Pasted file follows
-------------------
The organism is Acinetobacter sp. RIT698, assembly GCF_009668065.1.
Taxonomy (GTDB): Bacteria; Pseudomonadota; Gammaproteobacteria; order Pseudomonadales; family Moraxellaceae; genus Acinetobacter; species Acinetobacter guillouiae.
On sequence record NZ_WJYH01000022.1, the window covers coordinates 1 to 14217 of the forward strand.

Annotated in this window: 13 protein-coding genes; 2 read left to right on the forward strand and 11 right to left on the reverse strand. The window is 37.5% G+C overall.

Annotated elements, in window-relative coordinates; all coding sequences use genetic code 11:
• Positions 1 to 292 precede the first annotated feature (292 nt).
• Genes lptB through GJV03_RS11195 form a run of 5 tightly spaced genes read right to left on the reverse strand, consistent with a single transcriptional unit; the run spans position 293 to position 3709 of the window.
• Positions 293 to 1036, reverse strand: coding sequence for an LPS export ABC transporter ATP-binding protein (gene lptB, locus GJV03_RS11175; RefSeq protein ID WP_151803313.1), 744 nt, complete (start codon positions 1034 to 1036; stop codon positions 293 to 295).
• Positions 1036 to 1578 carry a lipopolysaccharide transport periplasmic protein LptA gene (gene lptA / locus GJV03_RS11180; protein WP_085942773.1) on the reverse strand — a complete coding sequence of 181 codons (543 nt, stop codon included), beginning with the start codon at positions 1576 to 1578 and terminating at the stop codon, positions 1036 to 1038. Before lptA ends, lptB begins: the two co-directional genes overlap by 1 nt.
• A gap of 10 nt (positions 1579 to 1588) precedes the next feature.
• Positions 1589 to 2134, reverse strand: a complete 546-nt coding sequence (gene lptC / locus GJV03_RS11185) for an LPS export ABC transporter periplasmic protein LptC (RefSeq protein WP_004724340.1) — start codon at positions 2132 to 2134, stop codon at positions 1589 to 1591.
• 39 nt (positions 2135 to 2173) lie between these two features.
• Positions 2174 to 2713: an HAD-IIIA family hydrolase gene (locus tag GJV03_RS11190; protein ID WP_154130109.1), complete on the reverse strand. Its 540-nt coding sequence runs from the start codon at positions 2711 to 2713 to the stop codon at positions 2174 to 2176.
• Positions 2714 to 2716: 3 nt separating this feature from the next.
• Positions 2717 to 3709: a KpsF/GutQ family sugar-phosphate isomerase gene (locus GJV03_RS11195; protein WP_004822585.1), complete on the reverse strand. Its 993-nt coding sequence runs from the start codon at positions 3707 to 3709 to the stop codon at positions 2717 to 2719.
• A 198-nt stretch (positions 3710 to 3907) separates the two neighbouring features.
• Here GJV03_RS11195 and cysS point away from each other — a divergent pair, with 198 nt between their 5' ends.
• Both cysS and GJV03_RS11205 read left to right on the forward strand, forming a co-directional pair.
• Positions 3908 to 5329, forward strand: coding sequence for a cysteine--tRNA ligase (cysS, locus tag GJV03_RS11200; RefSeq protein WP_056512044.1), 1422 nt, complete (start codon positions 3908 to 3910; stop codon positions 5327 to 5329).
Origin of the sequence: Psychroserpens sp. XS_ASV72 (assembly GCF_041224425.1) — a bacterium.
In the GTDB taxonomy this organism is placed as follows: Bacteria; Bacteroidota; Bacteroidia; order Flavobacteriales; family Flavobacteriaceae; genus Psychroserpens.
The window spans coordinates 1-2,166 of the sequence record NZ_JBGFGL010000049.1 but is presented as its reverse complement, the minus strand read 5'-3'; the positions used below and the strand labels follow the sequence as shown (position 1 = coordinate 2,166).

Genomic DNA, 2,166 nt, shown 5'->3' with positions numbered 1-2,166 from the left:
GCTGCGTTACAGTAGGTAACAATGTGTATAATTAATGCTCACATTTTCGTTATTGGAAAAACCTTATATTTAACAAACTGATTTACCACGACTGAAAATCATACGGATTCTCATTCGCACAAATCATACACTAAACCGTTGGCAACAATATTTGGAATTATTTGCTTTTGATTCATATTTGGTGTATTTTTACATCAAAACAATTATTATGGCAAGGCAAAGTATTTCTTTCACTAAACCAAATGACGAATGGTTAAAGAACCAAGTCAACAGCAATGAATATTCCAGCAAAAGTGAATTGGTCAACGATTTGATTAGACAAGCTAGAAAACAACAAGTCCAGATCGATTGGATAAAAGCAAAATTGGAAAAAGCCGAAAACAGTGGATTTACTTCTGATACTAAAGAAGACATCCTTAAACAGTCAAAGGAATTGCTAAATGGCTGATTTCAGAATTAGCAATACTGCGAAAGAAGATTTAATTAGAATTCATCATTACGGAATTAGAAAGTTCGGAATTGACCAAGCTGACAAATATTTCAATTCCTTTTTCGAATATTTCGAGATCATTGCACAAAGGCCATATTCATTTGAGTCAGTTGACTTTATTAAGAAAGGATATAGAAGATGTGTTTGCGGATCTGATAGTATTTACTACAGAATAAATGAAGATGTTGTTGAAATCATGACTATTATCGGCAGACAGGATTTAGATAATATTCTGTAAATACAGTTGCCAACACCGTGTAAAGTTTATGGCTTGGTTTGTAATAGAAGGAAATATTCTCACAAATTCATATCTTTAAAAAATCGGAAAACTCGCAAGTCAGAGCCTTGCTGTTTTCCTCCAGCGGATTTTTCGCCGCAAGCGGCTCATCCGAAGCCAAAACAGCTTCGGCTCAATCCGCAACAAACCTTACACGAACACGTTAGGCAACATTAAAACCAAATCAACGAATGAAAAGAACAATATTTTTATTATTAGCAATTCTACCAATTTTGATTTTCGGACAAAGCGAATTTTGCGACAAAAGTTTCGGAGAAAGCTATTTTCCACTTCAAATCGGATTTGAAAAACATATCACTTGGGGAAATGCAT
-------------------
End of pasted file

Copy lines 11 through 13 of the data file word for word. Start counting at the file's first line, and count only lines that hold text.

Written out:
• Positions 1589 to 2134, reverse strand: a complete 546-nt coding sequence (gene lptC / locus GJV03_RS11185) for an LPS export ABC transporter periplasmic protein LptC (RefSeq protein WP_004724340.1) — start codon at positions 2132 to 2134, stop codon at positions 1589 to 1591.
• 39 nt (positions 2135 to 2173) lie between these two features.
• Positions 2174 to 2713: an HAD-IIIA family hydrolase gene (locus tag GJV03_RS11190; protein ID WP_154130109.1), complete on the reverse strand. Its 540-nt coding sequence runs from the start codon at positions 2711 to 2713 to the stop codon at positions 2174 to 2176.